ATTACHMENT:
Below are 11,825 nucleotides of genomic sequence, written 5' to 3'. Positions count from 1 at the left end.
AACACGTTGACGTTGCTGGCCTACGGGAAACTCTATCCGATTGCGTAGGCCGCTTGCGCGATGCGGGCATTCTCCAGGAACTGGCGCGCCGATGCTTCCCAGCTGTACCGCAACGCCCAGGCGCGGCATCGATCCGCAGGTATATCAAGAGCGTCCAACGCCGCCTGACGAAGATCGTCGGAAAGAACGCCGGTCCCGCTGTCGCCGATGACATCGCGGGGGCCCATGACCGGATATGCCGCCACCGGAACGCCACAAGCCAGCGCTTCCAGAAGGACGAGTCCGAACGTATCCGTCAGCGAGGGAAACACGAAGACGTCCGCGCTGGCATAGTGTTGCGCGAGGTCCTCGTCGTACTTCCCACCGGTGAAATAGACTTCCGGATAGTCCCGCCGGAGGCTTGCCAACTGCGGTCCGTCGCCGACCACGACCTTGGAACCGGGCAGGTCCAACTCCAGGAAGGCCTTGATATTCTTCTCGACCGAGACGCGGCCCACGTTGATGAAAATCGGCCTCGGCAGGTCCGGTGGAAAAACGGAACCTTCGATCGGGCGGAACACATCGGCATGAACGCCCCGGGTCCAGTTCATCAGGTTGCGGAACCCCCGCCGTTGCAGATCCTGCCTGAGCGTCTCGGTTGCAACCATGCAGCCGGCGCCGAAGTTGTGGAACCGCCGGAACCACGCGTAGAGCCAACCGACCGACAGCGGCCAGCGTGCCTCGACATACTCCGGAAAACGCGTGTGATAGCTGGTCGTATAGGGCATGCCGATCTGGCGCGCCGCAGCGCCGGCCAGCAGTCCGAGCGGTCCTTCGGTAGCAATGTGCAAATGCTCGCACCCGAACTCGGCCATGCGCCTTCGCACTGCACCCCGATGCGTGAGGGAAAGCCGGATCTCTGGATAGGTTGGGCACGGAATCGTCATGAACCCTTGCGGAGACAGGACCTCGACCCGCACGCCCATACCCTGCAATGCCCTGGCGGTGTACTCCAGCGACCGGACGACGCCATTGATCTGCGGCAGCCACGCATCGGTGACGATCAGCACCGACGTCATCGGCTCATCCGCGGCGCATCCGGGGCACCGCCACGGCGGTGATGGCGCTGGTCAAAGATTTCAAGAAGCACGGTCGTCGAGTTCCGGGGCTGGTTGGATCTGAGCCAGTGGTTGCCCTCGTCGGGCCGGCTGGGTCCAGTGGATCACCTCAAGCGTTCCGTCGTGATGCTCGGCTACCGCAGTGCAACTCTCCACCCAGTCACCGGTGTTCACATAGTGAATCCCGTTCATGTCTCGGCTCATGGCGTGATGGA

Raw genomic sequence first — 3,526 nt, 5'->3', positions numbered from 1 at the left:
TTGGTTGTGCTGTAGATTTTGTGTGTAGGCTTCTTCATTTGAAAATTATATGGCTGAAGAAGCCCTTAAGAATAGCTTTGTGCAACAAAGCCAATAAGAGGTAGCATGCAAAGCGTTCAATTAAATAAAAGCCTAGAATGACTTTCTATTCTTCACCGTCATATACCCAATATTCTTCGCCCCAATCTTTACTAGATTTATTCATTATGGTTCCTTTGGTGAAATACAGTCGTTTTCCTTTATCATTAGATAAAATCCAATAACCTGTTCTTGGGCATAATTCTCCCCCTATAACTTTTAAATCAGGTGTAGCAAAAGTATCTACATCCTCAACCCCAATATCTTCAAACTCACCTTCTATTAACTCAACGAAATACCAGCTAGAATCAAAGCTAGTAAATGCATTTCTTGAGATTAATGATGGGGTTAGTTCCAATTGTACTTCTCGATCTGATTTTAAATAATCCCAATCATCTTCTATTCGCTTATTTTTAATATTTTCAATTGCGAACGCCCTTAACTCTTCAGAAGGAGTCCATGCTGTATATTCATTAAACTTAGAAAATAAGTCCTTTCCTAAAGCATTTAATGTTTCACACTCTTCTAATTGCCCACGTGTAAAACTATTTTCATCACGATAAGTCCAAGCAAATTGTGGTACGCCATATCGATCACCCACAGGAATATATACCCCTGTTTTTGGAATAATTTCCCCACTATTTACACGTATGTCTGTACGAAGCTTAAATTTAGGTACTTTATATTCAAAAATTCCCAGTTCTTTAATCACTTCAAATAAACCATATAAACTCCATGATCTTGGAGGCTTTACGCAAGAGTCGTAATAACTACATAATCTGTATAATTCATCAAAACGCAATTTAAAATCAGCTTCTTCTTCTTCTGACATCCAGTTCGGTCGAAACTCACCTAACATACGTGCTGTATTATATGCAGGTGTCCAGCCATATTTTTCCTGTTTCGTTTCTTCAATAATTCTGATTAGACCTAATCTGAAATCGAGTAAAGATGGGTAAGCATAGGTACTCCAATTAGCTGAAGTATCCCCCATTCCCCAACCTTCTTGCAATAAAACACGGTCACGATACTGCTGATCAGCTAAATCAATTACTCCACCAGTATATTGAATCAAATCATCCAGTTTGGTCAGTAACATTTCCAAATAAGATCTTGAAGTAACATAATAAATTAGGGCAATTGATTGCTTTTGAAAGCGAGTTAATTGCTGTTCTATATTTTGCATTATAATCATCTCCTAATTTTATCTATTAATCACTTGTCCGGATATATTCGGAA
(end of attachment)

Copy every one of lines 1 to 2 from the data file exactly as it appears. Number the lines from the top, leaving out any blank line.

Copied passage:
Below are 11,825 nucleotides of genomic sequence, written 5' to 3'. Positions count from 1 at the left end.
AACACGTTGACGTTGCTGGCCTACGGGAAACTCTATCCGATTGCGTAGGCCGCTTGCGCGATGCGGGCATTCTCCAGGAACTGGCGCGCCGATGCTTCCCAGCTGTACCGCAACGCCCAGGCGCGGCATCGATCCGCAGGTATATCAAGAGCGTCCAACGCCGCCTGACGAAGATCGTCGGAAAGAACGCCGGTCCCGCTGTCGCCGATGACATCGCGGGGGCCCATGACCGGATATGCCGCCACCGGAACGCCACAAGCCAGCGCTTCCAGAAGGACGAGTCCGAACGTATCCGTCAGCGAGGGAAACACGAAGACGTCCGCGCTGGCATAGTGTTGCGCGAGGTCCTCGTCGTACTTCCCACCGGTGAAATAGACTTCCGGATAGTCCCGCCGGAGGCTTGCCAACTGCGGTCCGTCGCCGACCACGACCTTGGAACCGGGCAGGTCCAACTCCAGGAAGGCCTTGATATTCTTCTCGACCGAGACGCGGCCCACGTTGATGAAAATCGGCCTCGGCAGGTCCGGTGGAAAAACGGAACCTTCGATCGGGCGGAACACATCGGCATGAACGCCCCGGGTCCAGTTCATCAGGTTGCGGAACCCCCGCCGTTGCAGATCCTGCCTGAGCGTCTCGGTTGCAACCATGCAGCCGGCGCCGAAGTTGTGGAACCGCCGGAACCACGCGTAGAGCCAACCGACCGACAGCGGCCAGCGTGCCTCGACATACTCCGGAAAACGCGTGTGATAGCTGGTCGTATAGGGCATGCCGATCTGGCGCGCCGCAGCGCCGGCCAGCAGTCCGAGCGGTCCTTCGGTAGCAATGTGCAAATGCTCGCACCCGAACTCGGCCATGCGCCTTCGCACTGCACCCCGATGCGTGAGGGAAAGCCGGATCTCTGGATAGGTTGGGCACGGAATCGTCATGAACCCTTGCGGAGACAGGACCTCGACCCGCACGCCCATACCCTGCAATGCCCTGGCGGTGTACTCCAGCGACCGGACGACGCCATTGATCTGCGGCAGCCACGCATCGGTGACGATCAGCACCGACGTCATCGGCTCATCCGCGGCGCATCCGGGGCACCGCCACGGCGGTGATGGCGCTGGTCAAAGATTTCAAGAAGCACGGTCGTCGAGTTCCGGGGCTGGTTGGATCTGAGCCAGTGGTTGCCCTCGTCGGGCCGGCTGGGTCCAGTGGATCACCTCAAGCGTTCCGTCGTGATGCTCGGCTACCGCAGTGCAACTCTCCACCCAGTCACCGGTGTTCACATAGTGAATCCCGTTCATGTCTCGGCTCATGGCGTGATGGA